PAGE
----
Bletchley Park is a quintessentially English treasure. It has emerged and evolved from its origins shrouded in secrecy to achieve its well-earned, and now acknowledged, place in history for its role not just in the demise of the Second World War but also in the inception of modern computing.
Bletchley Park comprises a large 26 acre site including a 19th century mansion with attendant buildings such as stables, and Second World War buildings (wooden huts and block houses). It also holds a significant archive and museum collection which illustrates the work on the site during the War.
BPT has a vision of becoming a world class museum and heritage site. The buildings on the site are themselves museum objects in their own right and contribute to recreating the atmosphere of Bletchley Park in 1940’s. The first phase of the restoration project has now been completed, focusing on stabilising some of the fragile huts and delivering an introductory exhibition to the site.
Britton McGrath Associates, in association with Rummey Design, worked with the BPT to build on this investment and explore the optimum mix of initiatives that will maximise the potential of the site; ensure that the site has the ability to become financially sustainable; engage with the large contingent of stakeholders to gain their insight and support; and to plan the optimum route or Masterplan by which a sustainable future could be realised.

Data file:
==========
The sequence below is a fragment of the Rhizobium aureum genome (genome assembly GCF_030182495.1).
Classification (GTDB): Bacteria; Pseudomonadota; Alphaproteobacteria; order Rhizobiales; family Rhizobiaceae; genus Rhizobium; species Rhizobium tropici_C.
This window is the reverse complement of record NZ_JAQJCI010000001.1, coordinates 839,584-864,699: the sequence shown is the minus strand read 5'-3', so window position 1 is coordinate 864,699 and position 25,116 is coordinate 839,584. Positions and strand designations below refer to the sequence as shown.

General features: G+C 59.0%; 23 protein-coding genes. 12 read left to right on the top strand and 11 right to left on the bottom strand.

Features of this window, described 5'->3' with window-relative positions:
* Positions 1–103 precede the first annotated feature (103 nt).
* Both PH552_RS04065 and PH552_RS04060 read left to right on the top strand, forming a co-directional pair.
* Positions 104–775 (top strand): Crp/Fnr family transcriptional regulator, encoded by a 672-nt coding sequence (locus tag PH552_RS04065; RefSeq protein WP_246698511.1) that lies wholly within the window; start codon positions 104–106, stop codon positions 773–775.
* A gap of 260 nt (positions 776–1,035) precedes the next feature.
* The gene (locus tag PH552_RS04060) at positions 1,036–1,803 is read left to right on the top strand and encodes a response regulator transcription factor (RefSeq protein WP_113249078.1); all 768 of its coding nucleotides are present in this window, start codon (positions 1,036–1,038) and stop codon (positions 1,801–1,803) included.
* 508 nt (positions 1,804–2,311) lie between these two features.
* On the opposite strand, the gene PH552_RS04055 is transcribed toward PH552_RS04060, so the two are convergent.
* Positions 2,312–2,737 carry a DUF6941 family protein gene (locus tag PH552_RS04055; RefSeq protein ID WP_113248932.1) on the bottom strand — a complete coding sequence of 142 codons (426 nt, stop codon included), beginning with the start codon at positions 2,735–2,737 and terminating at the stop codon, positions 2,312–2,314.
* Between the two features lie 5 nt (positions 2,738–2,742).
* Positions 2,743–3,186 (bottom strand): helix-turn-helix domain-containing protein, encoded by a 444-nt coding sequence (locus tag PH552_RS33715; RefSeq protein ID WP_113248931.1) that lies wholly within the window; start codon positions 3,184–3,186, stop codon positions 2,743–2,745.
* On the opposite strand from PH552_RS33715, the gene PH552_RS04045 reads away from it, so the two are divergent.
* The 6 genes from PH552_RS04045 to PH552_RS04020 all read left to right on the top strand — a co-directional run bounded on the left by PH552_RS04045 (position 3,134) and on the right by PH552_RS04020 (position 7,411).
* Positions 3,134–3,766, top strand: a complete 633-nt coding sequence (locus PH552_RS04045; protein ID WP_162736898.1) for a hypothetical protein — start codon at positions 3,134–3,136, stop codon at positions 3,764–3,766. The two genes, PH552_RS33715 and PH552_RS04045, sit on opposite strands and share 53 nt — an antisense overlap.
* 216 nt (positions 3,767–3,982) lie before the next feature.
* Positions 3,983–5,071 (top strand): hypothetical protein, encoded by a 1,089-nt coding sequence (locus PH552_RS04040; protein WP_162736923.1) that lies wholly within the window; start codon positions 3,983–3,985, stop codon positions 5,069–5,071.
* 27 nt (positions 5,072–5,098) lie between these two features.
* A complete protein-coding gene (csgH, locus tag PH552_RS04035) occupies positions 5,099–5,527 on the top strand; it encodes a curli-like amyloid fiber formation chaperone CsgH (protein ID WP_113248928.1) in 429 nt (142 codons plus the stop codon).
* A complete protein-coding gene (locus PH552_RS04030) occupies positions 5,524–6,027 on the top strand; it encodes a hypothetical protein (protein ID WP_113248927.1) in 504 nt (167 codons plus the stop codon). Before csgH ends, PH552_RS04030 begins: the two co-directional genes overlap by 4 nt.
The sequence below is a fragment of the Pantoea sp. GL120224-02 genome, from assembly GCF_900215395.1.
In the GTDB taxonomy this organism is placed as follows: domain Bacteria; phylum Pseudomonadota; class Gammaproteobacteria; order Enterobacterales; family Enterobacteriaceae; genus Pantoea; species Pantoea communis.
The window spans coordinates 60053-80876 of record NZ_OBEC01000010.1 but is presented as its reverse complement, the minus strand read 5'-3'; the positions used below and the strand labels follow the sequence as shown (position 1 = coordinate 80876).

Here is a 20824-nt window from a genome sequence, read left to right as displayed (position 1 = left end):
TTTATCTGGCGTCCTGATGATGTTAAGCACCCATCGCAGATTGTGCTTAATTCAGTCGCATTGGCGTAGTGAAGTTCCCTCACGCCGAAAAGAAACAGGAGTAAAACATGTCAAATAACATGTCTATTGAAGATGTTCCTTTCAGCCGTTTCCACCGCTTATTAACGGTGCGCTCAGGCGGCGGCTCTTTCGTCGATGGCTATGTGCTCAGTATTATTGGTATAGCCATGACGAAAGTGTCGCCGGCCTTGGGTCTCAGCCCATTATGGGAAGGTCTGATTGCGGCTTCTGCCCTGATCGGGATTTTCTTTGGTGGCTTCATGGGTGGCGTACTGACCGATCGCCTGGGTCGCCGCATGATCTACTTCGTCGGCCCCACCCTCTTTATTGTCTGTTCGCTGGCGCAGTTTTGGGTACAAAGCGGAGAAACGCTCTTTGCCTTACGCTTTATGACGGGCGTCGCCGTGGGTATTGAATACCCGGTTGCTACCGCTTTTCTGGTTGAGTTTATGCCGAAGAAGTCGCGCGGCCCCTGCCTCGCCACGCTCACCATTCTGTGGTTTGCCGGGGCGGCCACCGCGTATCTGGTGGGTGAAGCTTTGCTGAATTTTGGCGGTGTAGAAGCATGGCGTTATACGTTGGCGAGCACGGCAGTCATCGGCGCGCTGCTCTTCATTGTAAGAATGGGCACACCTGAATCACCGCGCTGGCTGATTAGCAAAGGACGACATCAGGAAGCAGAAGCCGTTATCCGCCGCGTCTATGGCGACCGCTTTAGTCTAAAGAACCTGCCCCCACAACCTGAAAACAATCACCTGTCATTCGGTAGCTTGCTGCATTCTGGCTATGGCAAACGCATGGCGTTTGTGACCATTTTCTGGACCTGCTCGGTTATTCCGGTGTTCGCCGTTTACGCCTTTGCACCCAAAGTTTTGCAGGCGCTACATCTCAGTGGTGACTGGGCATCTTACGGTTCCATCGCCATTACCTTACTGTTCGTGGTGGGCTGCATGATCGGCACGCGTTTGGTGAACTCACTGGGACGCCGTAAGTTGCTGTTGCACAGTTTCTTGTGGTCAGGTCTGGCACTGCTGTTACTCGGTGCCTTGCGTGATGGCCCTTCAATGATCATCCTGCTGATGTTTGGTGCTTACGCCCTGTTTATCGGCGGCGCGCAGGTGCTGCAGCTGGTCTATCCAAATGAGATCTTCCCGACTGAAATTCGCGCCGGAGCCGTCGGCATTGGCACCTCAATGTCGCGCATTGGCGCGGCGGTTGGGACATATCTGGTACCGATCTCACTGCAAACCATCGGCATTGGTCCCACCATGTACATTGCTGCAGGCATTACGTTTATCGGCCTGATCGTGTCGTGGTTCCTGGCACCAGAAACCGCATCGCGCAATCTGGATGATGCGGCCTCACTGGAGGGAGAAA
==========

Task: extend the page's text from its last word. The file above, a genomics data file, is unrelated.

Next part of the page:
Britton McGrath Associates were initially commissioned to carry out an extensive phase of Stakeholder consultation to ensure that as many views as possible were understood such that they could be captured and accommodated, as appropriate, within this Masterplan.
The stakeholder consultations gave us some very clear insights into the strengths and weaknesses of the operation at Bletchley Park both as it currently stands but also in terms of the opportunities that exist if its potential is fully realised in the future. The output of this work informed our entire Masterplan and ensured that the final conclusions had both internal and Trustee support.
The goals were agreed on the basis of investing in and unlocking the heritage inherent in Bletchley Park. This would then deliver an improved visitor experience which in turn would lead to the growth in visitor numbers, long term commercial viability and business sustainability.
Bletchley Park is a complicated site which had grown and evolved significantly over a period of time as its history unfolded. A visitor arrival point was being developed in Block C to help people get the most out of a visit by giving them an initial introduction into how the history unfolds across the site itself.